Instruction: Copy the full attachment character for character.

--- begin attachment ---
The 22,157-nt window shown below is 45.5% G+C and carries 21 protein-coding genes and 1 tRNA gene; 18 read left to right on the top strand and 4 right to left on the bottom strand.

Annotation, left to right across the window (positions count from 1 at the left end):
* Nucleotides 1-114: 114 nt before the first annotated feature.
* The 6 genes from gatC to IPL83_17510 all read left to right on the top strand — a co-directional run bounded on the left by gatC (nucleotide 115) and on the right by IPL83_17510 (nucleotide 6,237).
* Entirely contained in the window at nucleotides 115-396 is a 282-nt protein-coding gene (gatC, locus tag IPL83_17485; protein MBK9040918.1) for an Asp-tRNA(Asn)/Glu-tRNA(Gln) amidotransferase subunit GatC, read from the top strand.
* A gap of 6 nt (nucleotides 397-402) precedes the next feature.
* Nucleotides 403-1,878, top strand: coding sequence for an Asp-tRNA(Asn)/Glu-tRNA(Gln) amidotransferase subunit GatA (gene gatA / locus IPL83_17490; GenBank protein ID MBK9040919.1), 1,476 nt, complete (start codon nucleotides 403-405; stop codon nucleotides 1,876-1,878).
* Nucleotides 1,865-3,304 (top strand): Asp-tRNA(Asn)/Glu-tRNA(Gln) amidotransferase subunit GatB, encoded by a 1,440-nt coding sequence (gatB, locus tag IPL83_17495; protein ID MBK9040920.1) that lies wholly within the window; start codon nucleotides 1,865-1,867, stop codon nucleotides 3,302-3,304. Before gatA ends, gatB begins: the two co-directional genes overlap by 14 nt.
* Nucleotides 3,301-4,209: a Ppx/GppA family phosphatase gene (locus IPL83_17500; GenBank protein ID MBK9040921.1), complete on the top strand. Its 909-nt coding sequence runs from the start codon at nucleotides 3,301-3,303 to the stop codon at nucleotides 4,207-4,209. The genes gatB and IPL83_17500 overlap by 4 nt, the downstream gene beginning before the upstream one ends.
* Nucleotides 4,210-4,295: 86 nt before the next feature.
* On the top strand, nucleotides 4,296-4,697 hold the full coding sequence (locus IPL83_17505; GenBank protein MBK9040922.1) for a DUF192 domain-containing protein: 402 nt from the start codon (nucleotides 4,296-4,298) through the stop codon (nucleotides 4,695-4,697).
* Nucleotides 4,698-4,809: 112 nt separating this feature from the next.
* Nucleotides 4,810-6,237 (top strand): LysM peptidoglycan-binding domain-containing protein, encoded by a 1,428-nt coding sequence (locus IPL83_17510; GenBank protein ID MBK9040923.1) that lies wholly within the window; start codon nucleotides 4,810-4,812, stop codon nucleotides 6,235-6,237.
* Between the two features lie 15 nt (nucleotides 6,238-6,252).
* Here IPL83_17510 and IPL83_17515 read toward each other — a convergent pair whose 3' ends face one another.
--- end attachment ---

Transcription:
The 22,157-nt window shown below is 45.5% G+C and carries 21 protein-coding genes and 1 tRNA gene; 18 read left to right on the top strand and 4 right to left on the bottom strand.

Annotation, left to right across the window (positions count from 1 at the left end):
* Nucleotides 1-114: 114 nt before the first annotated feature.
* The 6 genes from gatC to IPL83_17510 all read left to right on the top strand — a co-directional run bounded on the left by gatC (nucleotide 115) and on the right by IPL83_17510 (nucleotide 6,237).
* Entirely contained in the window at nucleotides 115-396 is a 282-nt protein-coding gene (gatC, locus tag IPL83_17485; protein MBK9040918.1) for an Asp-tRNA(Asn)/Glu-tRNA(Gln) amidotransferase subunit GatC, read from the top strand.
* A gap of 6 nt (nucleotides 397-402) precedes the next feature.
* Nucleotides 403-1,878, top strand: coding sequence for an Asp-tRNA(Asn)/Glu-tRNA(Gln) amidotransferase subunit GatA (gene gatA / locus IPL83_17490; GenBank protein ID MBK9040919.1), 1,476 nt, complete (start codon nucleotides 403-405; stop codon nucleotides 1,876-1,878).
* Nucleotides 1,865-3,304 (top strand): Asp-tRNA(Asn)/Glu-tRNA(Gln) amidotransferase subunit GatB, encoded by a 1,440-nt coding sequence (gatB, locus tag IPL83_17495; protein ID MBK9040920.1) that lies wholly within the window; start codon nucleotides 1,865-1,867, stop codon nucleotides 3,302-3,304. Before gatA ends, gatB begins: the two co-directional genes overlap by 14 nt.
* Nucleotides 3,301-4,209: a Ppx/GppA family phosphatase gene (locus IPL83_17500; GenBank protein ID MBK9040921.1), complete on the top strand. Its 909-nt coding sequence runs from the start codon at nucleotides 3,301-3,303 to the stop codon at nucleotides 4,207-4,209. The genes gatB and IPL83_17500 overlap by 4 nt, the downstream gene beginning before the upstream one ends.
* Nucleotides 4,210-4,295: 86 nt before the next feature.
* On the top strand, nucleotides 4,296-4,697 hold the full coding sequence (locus IPL83_17505; GenBank protein MBK9040922.1) for a DUF192 domain-containing protein: 402 nt from the start codon (nucleotides 4,296-4,298) through the stop codon (nucleotides 4,695-4,697).
* Nucleotides 4,698-4,809: 112 nt separating this feature from the next.
* Nucleotides 4,810-6,237 (top strand): LysM peptidoglycan-binding domain-containing protein, encoded by a 1,428-nt coding sequence (locus IPL83_17510; GenBank protein ID MBK9040923.1) that lies wholly within the window; start codon nucleotides 4,810-4,812, stop codon nucleotides 6,235-6,237.
* Between the two features lie 15 nt (nucleotides 6,238-6,252).
* Here IPL83_17510 and IPL83_17515 read toward each other — a convergent pair whose 3' ends face one another.